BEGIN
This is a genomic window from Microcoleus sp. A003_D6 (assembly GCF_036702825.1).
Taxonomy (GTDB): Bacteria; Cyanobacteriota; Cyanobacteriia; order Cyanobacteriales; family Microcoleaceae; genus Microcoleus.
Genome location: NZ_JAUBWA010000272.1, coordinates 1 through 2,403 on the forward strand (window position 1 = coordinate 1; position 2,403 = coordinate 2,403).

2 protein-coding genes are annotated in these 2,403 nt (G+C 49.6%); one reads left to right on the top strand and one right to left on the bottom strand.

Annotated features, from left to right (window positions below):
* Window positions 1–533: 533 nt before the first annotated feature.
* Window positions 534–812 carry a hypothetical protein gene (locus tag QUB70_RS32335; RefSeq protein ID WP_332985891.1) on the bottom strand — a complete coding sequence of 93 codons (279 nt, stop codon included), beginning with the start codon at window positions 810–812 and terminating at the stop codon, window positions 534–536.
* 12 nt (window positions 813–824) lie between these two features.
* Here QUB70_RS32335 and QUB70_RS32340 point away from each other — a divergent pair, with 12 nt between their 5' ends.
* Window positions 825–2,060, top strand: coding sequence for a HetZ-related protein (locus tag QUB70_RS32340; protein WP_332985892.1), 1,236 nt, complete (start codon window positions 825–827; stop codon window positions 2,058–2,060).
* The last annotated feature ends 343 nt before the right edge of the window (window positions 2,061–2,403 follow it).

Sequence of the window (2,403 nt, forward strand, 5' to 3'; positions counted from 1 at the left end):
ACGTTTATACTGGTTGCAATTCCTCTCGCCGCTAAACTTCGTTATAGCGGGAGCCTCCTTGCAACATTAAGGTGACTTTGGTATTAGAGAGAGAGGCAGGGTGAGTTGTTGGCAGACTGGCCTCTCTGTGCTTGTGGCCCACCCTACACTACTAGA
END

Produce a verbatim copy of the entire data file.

This is a genomic window from Microcoleus sp. A003_D6 (assembly GCF_036702825.1).
Taxonomy (GTDB): Bacteria; Cyanobacteriota; Cyanobacteriia; order Cyanobacteriales; family Microcoleaceae; genus Microcoleus.
Genome location: NZ_JAUBWA010000272.1, coordinates 1 through 2,403 on the forward strand (window position 1 = coordinate 1; position 2,403 = coordinate 2,403).

2 protein-coding genes are annotated in these 2,403 nt (G+C 49.6%); one reads left to right on the top strand and one right to left on the bottom strand.

Annotated features, from left to right (window positions below):
* Window positions 1–533: 533 nt before the first annotated feature.
* Window positions 534–812 carry a hypothetical protein gene (locus tag QUB70_RS32335; RefSeq protein ID WP_332985891.1) on the bottom strand — a complete coding sequence of 93 codons (279 nt, stop codon included), beginning with the start codon at window positions 810–812 and terminating at the stop codon, window positions 534–536.
* 12 nt (window positions 813–824) lie between these two features.
* Here QUB70_RS32335 and QUB70_RS32340 point away from each other — a divergent pair, with 12 nt between their 5' ends.
* Window positions 825–2,060, top strand: coding sequence for a HetZ-related protein (locus tag QUB70_RS32340; protein WP_332985892.1), 1,236 nt, complete (start codon window positions 825–827; stop codon window positions 2,058–2,060).
* The last annotated feature ends 343 nt before the right edge of the window (window positions 2,061–2,403 follow it).

Sequence of the window (2,403 nt, forward strand, 5' to 3'; positions counted from 1 at the left end):
ACGTTTATACTGGTTGCAATTCCTCTCGCCGCTAAACTTCGTTATAGCGGGAGCCTCCTTGCAACATTAAGGTGACTTTGGTATTAGAGAGAGAGGCAGGGTGAGTTGTTGGCAGACTGGCCTCTCTGTGCTTGTGGCCCACCCTACACTACTAGA